SchoolCategory: Land + People
By R. Llewellyn
Going in to a new school is a lot worse than drawing teeth, I am sure. That morning I would have given anything to grow wings and be a dragon fly, or anything without a tongue and hands. But Bron was with me so I could do nothing only follow behind, past the yellow-brick, long, low, big-narrow-windowed school building to the doors, and go into the dark with her. Inside it smelt of chalk.
Mr. Motshill was English, a tall man, thin in the leg, high of collar, and with long fair whiskers on both sides of his face, and a bald head, and no moustache.
He came out of his room as we went in.
“Are you looking for someone?” he asked her, in English, and as though his throat had a cord about it pulled tight.
“Yes”, Bron said, “this is my brother-in-law. His parents want him to join the school here.”
Then Mr. Motshill asked questions. Who was my father, and what did he do, how much could he afford, and things like that. Bron answered civil with a face like a white cloud, but I knew that if she had caught my eye we would have shouted laughing like fools, and that would have settled school.
“Well, Master Morgan”, Mr. Motshill said to me, with a big lump of my cheek between his fingers and thumb, and bending over me so that I could smell the snuff on him, “shall we take you?”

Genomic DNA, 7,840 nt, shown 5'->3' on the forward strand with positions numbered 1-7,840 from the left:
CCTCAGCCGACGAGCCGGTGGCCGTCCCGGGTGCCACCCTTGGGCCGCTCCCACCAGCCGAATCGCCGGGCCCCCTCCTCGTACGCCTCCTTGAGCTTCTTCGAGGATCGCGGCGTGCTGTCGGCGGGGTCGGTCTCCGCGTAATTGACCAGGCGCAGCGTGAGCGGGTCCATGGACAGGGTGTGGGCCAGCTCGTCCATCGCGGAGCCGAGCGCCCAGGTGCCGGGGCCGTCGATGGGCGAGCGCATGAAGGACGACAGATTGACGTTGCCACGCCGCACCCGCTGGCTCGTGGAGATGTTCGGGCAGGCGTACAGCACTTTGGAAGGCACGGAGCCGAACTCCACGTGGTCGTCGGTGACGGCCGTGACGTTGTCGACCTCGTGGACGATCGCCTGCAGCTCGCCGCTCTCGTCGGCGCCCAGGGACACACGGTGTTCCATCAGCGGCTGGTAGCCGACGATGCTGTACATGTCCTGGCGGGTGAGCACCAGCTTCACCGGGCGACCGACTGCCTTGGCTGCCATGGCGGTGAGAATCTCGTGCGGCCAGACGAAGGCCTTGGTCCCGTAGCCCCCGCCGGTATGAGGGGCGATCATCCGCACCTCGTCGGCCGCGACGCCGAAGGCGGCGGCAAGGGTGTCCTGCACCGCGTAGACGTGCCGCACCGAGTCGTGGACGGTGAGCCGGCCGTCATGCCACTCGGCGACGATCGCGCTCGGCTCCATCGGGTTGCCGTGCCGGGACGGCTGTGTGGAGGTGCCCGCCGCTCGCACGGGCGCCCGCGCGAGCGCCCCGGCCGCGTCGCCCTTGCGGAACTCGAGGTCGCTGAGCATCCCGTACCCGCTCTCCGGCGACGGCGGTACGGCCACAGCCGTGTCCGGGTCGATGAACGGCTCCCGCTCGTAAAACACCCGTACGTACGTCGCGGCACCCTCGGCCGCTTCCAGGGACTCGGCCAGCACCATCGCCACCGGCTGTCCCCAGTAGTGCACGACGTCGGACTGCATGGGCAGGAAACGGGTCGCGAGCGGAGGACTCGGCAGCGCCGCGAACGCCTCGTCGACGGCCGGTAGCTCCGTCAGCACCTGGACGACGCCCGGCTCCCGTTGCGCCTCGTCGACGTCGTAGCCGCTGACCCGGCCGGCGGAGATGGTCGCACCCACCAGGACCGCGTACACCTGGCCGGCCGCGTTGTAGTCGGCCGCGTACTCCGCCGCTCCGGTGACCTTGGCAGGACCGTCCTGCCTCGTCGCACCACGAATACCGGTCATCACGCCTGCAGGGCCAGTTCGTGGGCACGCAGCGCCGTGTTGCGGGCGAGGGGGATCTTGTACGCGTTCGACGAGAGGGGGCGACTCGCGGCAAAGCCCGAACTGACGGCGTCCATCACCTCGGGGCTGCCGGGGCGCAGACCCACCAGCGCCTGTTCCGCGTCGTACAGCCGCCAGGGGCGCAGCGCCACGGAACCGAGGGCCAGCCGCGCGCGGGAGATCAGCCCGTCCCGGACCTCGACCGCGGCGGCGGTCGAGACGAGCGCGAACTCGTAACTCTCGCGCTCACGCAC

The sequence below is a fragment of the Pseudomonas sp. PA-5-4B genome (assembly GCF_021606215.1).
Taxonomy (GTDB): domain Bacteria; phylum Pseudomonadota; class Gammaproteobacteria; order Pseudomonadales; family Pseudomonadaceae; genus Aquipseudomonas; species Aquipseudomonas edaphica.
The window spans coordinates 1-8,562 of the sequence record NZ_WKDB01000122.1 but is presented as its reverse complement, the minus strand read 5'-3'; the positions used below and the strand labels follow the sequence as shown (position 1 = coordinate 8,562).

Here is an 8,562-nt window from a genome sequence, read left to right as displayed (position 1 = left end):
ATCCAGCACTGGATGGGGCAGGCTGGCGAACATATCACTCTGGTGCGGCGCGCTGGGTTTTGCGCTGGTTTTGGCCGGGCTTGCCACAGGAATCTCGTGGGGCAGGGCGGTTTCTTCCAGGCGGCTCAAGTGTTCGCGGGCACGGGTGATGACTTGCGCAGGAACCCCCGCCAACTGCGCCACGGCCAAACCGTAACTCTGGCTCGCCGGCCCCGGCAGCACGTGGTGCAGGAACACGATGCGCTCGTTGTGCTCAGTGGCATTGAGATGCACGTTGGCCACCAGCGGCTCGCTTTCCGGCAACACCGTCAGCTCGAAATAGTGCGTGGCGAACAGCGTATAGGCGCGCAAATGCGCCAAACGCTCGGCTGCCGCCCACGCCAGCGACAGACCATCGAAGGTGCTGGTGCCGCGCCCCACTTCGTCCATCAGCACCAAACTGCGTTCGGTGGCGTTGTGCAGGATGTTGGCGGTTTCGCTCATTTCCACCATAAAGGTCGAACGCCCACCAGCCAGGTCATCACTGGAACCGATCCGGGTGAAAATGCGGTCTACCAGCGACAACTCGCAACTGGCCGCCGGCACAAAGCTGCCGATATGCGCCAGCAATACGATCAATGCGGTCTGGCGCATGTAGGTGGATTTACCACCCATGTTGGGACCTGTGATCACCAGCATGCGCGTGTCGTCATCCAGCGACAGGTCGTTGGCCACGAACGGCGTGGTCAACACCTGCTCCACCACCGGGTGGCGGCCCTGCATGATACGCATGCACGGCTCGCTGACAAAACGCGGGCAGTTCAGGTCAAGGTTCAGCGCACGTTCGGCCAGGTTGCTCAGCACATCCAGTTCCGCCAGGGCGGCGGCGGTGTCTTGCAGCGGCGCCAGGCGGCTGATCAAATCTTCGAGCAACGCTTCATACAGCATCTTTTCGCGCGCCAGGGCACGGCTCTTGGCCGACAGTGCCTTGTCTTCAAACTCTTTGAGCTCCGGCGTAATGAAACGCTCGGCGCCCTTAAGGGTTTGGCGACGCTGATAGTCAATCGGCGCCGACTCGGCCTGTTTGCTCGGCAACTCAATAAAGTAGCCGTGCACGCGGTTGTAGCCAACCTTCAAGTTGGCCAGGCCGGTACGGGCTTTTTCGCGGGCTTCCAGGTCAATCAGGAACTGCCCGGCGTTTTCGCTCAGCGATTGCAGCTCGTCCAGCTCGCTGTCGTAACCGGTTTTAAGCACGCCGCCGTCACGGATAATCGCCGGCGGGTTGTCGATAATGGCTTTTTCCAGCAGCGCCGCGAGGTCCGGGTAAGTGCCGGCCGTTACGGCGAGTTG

“Yes, sir”, I said.
“Very well”, he said. “To-morrow morning, with copies of references, fees, and fees to cover books, and bring pencils and pens with you. You will be examined as to the present state of your education, and remanded for a class. Fourteen eighteens?”
There was no sense in a question like that, for we had played figures ever since I could remember, and the tables I had known almost from the time I could walk.
So I told him, and he said slowly “Yes, yes. But say it in English, you understand.”
English grammar and composition is difficult even for the English, but worse and worse for a Welsh boy. He speaks, reads, writes, and he thinks in Welsh, at home, in the street, and in Chapel, and when he reads English he will understand it in Welsh, and when he speaks English, he will pronounce the words with pain and using crutches. So stupid are the English, who build schools for the Welsh, and insist, on pain of punishment, that English is to be spoken, and yet, for all their insistence, never give one lesson in the pronouncing and enunciation of the spoken word.
“You are to instruct his parents,” he said to Bron, “that he must on no account be allowed to speak that jargon in or out of school. English, please, at all times. Good morning.” And off he went, leaving Bron and me in the hall. From down at the far room, children were chanting arithmetic tables in a sing song. 1 could tell where they were from the sound and length of it. Bron looked down the hall at Mr. Motshill going round the corner, and turned about sharp, walking out and slamming the door in a stamping temper. “What is the matter, Bron?” I asked her.
“You heard what he said, boy,” Bron said, “to speak in English. What will your Dada say? You shall never go’ to that school. You shall see.”
From How Green Was My Valley, N Y, 1945.